The other thing you only appreciate with time is the OnePlus One’s battery. I tend to charge my phone every night, but after most days I had well over 50 percent battery life in the tank. That includes days when I was constantly using the phone’s mobile hotspot or watching lots of video. It was nice having a phone where battery life was not a concern at all.

My only problems with the OnePlus One tended not to rise above nitpick status. The display, while clear and crisp enough at 1080p, can be a bit hard to read outdoors on sunny days, and its auto-brightness setting doesn’t always hit the appropriate level. I could also do without some of the software tweaks that OnePlus has added, such as the settings shortcuts that are redundant with Android’s own quick settings panel, and the gesture-based shortcuts that I always seemed to enter accidentally. But as I said above, OnePlus allows you to switch these off.

Most of the time, the OnePlus One just did what it was supposed to do. And outside the geekier climes of Google I/O, it never drew attention to itself by causing headaches or getting in the way, and never felt like it was anything less than a high-end handset.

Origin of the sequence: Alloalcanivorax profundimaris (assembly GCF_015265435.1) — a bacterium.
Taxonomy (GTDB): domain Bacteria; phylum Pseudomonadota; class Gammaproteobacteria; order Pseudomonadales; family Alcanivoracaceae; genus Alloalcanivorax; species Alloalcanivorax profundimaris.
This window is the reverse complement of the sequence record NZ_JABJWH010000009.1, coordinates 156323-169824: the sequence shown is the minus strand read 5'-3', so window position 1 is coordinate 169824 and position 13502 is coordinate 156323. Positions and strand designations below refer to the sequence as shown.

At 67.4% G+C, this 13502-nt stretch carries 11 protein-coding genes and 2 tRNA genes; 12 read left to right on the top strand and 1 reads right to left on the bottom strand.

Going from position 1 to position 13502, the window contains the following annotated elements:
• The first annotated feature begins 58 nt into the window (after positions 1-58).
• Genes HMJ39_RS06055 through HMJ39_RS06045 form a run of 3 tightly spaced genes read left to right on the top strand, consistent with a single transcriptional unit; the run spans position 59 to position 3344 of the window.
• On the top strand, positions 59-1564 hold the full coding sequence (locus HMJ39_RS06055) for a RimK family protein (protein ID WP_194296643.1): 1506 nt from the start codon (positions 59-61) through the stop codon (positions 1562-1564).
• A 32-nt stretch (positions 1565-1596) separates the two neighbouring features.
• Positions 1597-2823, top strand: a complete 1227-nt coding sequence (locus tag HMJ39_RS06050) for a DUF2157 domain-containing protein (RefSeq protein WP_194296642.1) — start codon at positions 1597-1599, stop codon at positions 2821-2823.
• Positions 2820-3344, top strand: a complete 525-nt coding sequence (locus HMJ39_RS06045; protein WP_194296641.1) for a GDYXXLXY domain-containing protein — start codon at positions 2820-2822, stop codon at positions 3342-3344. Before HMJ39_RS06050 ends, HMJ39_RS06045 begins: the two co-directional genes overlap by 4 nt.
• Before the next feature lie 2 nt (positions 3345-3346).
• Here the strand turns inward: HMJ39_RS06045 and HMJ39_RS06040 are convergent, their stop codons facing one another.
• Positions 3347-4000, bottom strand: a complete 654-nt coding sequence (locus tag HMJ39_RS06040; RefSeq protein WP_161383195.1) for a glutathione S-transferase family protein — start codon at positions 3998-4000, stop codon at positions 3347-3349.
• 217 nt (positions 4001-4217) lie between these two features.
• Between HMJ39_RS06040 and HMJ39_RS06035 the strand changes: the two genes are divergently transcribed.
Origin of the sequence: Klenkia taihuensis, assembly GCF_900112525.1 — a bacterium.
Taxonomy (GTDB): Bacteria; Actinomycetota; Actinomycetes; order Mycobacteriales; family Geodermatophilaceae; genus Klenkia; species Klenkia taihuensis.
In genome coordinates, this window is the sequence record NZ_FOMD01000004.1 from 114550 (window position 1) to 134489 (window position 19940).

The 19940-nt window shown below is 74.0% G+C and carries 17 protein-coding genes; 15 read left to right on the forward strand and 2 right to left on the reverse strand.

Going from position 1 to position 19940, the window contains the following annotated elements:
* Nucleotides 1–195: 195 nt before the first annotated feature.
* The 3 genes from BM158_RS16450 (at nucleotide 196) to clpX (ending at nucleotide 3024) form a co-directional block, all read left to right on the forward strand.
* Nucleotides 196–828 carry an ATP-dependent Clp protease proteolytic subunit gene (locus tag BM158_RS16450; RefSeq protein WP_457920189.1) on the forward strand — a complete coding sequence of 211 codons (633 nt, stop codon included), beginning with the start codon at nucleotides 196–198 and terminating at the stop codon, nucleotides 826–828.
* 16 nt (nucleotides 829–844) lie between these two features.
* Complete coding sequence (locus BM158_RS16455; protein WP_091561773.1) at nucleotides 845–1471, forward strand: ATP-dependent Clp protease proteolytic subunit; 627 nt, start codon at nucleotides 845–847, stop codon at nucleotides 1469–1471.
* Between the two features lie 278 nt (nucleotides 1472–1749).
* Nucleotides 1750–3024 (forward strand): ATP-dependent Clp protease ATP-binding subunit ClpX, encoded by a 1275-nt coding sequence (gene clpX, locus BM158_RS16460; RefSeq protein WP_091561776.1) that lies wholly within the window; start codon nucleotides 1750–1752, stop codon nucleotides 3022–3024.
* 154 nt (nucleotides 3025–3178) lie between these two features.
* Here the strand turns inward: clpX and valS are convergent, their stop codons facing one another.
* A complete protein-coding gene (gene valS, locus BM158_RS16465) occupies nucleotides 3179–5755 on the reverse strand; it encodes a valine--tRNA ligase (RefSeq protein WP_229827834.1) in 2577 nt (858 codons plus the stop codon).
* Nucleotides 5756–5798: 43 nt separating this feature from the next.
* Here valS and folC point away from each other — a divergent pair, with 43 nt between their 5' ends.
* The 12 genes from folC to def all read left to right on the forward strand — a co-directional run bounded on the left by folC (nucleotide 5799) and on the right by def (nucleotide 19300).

That’s exactly how a smartphone should be, and it’s sad that so many Android vendors feel the need to distract with flips and cartwheels instead. If OnePlus can actually distribute this phone more broadly–and I’m told an actual pre-order system is coming eventually–its ability to excite people without glitz and gimmickry will be its greatest trick.

TIME Books

The 5 Best Books for Your Kids This Summer (According to Other Kids)

Time for Kids asked its reporters to review new children's book releases. Here's what they had to say

Looking for an engaging summer read for your child? TIME For Kids Magazine asked its kid reporters to review the season’s hottest new books. The result is a list of kid-approved page-turners:

Credit: HMH Books for Young Readers

Eddie Red Undercover: Mystery on Museum Mile

By Marcia Wells

Reviewed by TFK Kid Reporter Max Siegel

Genre: Mystery